Can Chronic Medication Use Cause Dementia?

A new research study published in the Journal of the American Medical Association- Internal Medicine suggests that prolonged use of certain common medications, including antihistamines and sleep remedies, by older adults increases the risk of developing dementia.  Conducted by Dr. Shelley Gray of the University of Washington and a team of fellow researchers, the study focused on anti-cholinergic medications and the potential role they played in patients later developing dementia, including Alzheimer's disease.

Anti-cholinergic medications block the neurotransmitter acetycholine in the human nervous system.   They are often prescribed to treat gastrointestinal disorders such as gastritis and diarrhea, urinary disorders such as urethritis, respiratory disorders, insomnia, and motion sickness symptoms.  Among the different anti-cholinergic medications that are commonly prescribed to patients over the age of sixty are:  diphenhydramine (Benadryl), dimenhydrinate (Dramamine), buproprion (Zyban, Welbutrin), scopolamine, antihistamines, and certain anti-depressants such as Sinequan.   While medical researchers have already recognized possible cognitive problems in older adults taking these medications, it was previously assumed that these problems would end when the medication was discontinued.

Dr. Gray and her fellow researchers examined more than three thousand seniors in the Seattle, Washington area over a seven-year period and found a clear dose-response relationship between taking high doses of anti-cholinergic medication over a prolonged time period and dementia.  For example, patients taking at least ten mg per day of doxepin (Sinequan), four mg. per day of the antihistamine chlorpheniramine, or five mg per day of oxybutynin (to treat bladder problems) for more than three years would have an increased  risk for developing dementia.  

The researchers found that 637 participants (18.5 per cent) had developed Alzheimer’s disease over the seven years they were followed in the study. An additional 160 (4.6 per cent) had developed other forms of dementia.   By comparison, the Alzheimer's Society of Canada reports that about fifteen percent of adults over the age of sixty-five are living with some form of dementia.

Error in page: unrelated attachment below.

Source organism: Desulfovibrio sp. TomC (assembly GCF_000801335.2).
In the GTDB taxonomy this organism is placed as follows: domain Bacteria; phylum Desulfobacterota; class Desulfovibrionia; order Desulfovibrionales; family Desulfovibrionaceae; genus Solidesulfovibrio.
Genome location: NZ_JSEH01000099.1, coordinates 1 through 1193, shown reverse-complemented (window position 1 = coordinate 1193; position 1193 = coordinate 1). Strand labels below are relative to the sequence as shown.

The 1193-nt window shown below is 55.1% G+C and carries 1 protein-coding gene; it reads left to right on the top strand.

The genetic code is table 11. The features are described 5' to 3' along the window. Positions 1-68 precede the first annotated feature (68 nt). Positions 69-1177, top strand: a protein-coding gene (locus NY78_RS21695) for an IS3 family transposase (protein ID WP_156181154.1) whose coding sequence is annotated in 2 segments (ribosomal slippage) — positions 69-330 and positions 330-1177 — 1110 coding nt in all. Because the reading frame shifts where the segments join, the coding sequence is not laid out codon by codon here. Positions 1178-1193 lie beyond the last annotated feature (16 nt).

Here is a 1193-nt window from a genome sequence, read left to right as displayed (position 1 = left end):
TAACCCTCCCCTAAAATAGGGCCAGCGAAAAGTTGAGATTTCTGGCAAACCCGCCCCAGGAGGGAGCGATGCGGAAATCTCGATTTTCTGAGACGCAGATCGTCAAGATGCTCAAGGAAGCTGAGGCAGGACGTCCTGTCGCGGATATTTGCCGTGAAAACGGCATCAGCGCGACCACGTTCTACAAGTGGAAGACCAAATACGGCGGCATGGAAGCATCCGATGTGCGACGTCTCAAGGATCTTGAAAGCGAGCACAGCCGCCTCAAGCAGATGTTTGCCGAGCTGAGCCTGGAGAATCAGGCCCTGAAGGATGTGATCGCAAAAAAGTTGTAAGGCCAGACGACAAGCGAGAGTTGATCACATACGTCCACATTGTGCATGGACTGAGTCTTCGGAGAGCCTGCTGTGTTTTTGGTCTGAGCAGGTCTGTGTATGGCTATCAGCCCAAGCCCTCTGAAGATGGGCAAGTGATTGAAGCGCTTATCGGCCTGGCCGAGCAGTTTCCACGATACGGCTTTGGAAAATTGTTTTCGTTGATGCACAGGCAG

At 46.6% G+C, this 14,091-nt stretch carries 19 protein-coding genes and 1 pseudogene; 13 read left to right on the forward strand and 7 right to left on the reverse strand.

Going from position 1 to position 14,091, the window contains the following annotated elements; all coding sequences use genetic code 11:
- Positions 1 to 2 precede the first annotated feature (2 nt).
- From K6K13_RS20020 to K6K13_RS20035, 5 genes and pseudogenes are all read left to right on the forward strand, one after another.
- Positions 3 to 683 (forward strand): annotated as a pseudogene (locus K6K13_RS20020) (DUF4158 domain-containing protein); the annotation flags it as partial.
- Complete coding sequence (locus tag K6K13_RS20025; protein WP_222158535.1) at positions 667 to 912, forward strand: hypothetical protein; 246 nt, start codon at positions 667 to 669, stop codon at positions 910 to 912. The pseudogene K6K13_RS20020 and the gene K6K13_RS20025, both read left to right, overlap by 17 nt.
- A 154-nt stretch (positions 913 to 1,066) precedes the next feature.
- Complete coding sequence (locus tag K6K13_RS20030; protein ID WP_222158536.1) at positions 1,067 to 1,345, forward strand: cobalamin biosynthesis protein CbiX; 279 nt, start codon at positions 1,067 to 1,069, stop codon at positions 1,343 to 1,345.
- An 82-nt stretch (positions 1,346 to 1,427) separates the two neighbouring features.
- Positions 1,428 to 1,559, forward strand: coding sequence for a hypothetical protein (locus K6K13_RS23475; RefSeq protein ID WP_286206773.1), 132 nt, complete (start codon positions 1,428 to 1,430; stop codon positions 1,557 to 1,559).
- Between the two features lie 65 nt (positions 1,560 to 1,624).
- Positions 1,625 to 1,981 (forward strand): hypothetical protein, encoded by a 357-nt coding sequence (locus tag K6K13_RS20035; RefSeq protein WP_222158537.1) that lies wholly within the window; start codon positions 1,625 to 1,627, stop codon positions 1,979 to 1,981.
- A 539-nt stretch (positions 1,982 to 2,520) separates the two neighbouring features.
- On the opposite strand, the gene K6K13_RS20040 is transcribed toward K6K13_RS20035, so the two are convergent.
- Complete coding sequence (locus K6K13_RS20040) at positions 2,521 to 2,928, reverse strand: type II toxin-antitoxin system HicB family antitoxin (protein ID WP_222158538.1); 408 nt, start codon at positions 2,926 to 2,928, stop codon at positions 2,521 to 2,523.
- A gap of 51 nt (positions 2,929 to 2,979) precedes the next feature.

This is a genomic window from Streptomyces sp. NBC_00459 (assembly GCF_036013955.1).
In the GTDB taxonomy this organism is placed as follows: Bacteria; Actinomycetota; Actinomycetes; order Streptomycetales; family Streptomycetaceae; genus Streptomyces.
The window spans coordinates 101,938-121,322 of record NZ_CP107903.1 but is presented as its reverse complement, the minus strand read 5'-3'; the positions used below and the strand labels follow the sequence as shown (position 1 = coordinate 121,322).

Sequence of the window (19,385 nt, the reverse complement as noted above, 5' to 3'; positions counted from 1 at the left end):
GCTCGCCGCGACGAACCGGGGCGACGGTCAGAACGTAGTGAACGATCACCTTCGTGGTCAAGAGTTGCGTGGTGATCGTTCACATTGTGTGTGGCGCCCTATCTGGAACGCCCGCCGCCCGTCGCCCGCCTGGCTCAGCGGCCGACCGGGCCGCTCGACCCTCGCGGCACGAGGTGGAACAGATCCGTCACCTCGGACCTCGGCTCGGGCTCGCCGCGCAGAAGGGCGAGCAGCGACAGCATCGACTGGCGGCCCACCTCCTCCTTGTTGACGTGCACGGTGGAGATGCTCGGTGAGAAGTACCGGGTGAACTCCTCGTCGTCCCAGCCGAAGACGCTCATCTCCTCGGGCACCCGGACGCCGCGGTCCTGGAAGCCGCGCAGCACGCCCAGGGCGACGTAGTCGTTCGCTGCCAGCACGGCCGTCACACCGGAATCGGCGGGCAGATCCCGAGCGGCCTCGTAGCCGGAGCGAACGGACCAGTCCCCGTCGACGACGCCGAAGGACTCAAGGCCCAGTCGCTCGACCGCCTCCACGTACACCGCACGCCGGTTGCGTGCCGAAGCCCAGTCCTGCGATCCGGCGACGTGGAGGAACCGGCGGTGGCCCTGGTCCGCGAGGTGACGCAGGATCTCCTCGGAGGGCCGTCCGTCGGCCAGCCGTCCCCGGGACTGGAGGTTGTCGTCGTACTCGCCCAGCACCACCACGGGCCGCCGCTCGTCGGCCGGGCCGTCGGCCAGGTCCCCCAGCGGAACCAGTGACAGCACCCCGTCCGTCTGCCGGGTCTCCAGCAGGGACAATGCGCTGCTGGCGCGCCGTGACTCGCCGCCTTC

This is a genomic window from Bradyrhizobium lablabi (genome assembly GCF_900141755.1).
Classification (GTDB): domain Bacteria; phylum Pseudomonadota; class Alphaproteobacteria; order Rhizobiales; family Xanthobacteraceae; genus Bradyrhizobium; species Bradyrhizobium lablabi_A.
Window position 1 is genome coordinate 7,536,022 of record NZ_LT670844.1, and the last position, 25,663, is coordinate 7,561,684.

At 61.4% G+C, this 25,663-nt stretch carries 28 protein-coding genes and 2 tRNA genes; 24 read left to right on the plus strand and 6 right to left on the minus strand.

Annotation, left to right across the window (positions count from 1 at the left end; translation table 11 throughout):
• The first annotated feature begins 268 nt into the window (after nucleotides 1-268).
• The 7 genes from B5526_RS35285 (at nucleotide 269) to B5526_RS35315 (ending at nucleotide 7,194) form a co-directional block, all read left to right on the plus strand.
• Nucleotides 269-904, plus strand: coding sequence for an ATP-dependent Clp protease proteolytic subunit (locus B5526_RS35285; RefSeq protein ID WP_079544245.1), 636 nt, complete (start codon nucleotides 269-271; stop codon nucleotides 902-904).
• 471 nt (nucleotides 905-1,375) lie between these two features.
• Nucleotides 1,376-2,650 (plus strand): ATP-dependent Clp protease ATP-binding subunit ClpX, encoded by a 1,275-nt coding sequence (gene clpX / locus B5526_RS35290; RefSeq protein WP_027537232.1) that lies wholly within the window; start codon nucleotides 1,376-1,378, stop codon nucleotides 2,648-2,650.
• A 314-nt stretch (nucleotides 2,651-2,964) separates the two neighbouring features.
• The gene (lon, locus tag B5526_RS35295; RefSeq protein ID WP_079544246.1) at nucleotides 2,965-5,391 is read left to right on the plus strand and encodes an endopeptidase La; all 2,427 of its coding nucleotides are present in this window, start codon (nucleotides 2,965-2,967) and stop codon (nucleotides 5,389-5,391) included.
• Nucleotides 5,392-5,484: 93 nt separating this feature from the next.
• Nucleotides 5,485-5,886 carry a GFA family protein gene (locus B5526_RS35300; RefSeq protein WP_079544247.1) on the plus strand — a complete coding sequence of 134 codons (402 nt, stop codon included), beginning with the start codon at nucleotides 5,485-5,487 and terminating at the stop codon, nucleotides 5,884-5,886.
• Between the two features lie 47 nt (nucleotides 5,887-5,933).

"Older adults should be aware that many medications – including some available without a prescription, such as over-the-counter sleep aids – have strong anticholinergic effects," Dr. Gray said in a media statement.   She also recommends that older adults should tell their doctors about all the different medications they are taking, including over-the-counter medications, and that health providers review these medications with their older patients to cut down on anticholinergic use.

“Our findings suggest that a person taking an anticholinergic, such as oxybutynin chloride, 5 mg/d, ordoxepin hydrochloride, 10mg/d, for more than 3 years would have a greater risk for dementia,” the authors of the study wrote in their conclusions. “Prescribers should be aware of this potential association when considering anticholinergics for their older patients and should consider alternatives when possible.”

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